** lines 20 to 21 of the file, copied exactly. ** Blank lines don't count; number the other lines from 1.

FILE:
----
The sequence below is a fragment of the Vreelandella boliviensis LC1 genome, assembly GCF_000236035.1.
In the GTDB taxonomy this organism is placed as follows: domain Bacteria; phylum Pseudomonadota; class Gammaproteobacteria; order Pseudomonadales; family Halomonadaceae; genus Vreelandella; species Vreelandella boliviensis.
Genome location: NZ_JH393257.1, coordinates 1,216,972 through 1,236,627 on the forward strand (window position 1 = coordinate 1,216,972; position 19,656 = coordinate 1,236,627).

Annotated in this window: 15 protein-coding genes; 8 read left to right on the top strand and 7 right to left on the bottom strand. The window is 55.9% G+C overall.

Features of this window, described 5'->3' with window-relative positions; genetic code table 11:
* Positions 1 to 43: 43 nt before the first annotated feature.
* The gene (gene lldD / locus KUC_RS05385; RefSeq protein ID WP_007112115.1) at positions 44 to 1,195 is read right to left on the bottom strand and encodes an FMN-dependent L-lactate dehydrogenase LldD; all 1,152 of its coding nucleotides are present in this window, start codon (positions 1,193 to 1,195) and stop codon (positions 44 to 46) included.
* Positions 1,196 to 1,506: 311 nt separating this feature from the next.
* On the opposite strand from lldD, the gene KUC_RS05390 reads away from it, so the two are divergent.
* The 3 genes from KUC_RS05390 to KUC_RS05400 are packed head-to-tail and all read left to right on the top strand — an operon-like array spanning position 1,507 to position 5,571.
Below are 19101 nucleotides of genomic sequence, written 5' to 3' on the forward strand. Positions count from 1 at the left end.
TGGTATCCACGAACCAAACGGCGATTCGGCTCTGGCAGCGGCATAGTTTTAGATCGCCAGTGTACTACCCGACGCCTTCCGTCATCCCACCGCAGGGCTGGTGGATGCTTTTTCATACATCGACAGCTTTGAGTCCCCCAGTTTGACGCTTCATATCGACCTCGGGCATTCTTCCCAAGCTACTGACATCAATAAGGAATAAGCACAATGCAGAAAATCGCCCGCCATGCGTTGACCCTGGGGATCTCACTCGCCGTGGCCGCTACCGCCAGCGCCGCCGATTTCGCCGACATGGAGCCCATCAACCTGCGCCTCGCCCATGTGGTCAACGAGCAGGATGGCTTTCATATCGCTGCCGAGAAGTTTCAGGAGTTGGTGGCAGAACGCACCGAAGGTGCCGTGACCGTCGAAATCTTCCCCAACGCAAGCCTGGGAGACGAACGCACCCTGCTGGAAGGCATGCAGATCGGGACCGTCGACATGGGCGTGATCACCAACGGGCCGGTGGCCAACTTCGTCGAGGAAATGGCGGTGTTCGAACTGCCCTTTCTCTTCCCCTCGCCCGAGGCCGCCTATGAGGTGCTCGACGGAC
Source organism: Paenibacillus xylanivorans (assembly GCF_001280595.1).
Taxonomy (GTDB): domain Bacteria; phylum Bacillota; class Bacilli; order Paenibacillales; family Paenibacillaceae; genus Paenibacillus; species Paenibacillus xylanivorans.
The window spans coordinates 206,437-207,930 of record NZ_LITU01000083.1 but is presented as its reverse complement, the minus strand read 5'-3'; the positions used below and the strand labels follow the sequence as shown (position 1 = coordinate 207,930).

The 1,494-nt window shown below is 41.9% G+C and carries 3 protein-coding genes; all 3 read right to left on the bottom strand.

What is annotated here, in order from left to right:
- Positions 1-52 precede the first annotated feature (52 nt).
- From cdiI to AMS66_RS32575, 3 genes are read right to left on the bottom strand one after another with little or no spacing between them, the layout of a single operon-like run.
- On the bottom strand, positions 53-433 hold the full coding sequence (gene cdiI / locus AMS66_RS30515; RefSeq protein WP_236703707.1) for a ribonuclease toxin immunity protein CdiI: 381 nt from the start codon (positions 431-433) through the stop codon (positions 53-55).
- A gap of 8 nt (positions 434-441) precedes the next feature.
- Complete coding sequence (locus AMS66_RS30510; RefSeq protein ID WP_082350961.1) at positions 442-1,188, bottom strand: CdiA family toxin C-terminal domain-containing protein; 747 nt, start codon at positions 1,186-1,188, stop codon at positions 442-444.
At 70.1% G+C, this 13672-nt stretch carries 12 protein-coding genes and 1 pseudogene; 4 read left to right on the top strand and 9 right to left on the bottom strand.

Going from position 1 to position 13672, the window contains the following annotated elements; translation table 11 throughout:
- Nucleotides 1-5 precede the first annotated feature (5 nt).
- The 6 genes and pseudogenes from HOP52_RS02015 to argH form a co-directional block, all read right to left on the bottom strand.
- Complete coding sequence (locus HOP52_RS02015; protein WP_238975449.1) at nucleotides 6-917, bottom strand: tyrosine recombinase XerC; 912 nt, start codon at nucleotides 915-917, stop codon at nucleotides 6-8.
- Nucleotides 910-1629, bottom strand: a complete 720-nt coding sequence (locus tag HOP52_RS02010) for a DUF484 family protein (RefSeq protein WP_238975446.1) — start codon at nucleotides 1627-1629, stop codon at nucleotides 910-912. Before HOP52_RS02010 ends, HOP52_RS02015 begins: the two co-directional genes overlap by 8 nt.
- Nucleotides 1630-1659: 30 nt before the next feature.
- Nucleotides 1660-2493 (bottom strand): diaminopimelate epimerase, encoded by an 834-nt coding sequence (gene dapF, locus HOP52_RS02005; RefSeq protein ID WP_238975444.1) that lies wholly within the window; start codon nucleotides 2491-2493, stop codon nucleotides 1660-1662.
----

- On the bottom strand, positions 53-433 hold the full coding sequence (gene cdiI / locus AMS66_RS30515; RefSeq protein WP_236703707.1) for a ribonuclease toxin immunity protein CdiI: 381 nt from the start codon (positions 431-433) through the stop codon (positions 53-55).
- A gap of 8 nt (positions 434-441) precedes the next feature.